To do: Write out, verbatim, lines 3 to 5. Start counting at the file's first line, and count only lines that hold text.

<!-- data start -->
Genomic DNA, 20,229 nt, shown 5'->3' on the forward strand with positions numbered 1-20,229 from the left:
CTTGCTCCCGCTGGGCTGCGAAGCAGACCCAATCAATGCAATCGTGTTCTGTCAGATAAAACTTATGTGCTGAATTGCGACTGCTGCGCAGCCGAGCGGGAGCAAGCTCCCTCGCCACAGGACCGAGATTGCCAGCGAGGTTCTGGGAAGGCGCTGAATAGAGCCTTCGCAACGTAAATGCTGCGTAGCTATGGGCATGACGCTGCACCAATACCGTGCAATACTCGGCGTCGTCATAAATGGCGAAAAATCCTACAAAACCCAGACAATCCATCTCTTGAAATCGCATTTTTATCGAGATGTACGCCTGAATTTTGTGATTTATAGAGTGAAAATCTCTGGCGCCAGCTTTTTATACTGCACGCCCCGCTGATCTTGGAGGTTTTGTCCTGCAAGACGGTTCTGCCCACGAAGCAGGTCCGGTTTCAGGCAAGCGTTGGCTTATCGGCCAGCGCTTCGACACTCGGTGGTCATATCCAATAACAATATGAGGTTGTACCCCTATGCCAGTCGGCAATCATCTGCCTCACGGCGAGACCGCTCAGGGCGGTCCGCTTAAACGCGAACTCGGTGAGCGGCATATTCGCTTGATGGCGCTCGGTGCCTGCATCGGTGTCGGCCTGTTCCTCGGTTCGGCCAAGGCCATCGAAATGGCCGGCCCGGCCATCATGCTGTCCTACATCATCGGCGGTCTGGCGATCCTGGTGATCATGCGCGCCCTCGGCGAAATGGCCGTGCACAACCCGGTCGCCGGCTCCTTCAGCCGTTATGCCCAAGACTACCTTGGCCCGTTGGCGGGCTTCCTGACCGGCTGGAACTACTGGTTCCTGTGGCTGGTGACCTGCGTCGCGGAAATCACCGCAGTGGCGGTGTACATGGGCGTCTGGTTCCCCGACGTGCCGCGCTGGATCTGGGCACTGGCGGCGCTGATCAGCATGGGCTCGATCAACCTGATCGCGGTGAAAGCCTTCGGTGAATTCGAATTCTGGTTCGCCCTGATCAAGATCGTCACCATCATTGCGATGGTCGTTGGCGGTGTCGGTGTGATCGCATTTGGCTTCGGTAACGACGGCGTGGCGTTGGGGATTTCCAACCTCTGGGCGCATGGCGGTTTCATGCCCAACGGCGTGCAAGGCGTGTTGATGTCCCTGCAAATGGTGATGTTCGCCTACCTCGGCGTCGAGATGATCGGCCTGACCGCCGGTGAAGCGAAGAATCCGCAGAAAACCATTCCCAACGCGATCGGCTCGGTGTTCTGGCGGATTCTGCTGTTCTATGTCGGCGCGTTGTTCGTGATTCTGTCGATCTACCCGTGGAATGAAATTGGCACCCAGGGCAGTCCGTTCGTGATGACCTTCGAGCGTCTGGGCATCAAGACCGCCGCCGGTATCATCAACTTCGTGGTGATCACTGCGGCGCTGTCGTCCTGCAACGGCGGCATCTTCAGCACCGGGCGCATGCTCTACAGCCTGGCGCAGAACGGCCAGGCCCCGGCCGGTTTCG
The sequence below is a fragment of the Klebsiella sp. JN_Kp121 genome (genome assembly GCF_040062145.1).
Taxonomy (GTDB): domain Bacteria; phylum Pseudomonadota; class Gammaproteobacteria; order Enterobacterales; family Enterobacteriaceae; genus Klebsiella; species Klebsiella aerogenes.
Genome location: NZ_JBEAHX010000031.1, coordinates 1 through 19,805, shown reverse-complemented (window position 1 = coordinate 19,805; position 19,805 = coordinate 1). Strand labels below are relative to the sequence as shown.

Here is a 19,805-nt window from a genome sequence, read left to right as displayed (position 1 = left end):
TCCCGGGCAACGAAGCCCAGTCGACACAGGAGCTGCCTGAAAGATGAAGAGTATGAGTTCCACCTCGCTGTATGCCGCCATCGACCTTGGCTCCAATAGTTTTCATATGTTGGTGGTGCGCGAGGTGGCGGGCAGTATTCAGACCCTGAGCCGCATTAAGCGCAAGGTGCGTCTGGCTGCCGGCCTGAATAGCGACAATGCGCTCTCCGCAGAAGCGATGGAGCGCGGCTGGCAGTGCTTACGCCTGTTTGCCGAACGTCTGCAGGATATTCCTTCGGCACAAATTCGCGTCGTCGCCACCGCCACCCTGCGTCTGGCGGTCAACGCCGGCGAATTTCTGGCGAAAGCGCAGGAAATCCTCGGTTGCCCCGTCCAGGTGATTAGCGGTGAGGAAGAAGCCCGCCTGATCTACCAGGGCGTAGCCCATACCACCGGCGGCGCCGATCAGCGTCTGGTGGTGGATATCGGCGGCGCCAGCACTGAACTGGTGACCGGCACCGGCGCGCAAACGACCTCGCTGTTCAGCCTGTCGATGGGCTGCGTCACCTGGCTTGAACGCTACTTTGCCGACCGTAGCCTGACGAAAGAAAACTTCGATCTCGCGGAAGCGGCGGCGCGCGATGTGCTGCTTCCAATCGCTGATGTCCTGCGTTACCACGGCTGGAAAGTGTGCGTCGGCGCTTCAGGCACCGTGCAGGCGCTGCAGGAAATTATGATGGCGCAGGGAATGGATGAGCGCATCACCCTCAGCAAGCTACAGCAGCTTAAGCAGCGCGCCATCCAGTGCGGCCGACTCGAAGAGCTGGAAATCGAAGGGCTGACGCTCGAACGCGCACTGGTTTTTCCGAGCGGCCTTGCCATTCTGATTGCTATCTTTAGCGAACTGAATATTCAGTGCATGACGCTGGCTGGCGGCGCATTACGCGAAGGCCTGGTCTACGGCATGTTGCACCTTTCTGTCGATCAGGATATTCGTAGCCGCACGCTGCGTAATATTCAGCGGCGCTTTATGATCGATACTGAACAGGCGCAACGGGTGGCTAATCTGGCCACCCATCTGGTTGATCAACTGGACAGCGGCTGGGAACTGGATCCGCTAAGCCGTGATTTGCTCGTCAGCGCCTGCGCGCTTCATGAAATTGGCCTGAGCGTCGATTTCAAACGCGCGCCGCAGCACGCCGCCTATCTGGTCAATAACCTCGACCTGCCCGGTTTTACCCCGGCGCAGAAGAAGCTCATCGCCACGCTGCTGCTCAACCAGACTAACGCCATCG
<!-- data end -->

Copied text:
The sequence below is a fragment of the Klebsiella sp. JN_Kp121 genome (genome assembly GCF_040062145.1).
Taxonomy (GTDB): domain Bacteria; phylum Pseudomonadota; class Gammaproteobacteria; order Enterobacterales; family Enterobacteriaceae; genus Klebsiella; species Klebsiella aerogenes.
Genome location: NZ_JBEAHX010000031.1, coordinates 1 through 19,805, shown reverse-complemented (window position 1 = coordinate 19,805; position 19,805 = coordinate 1). Strand labels below are relative to the sequence as shown.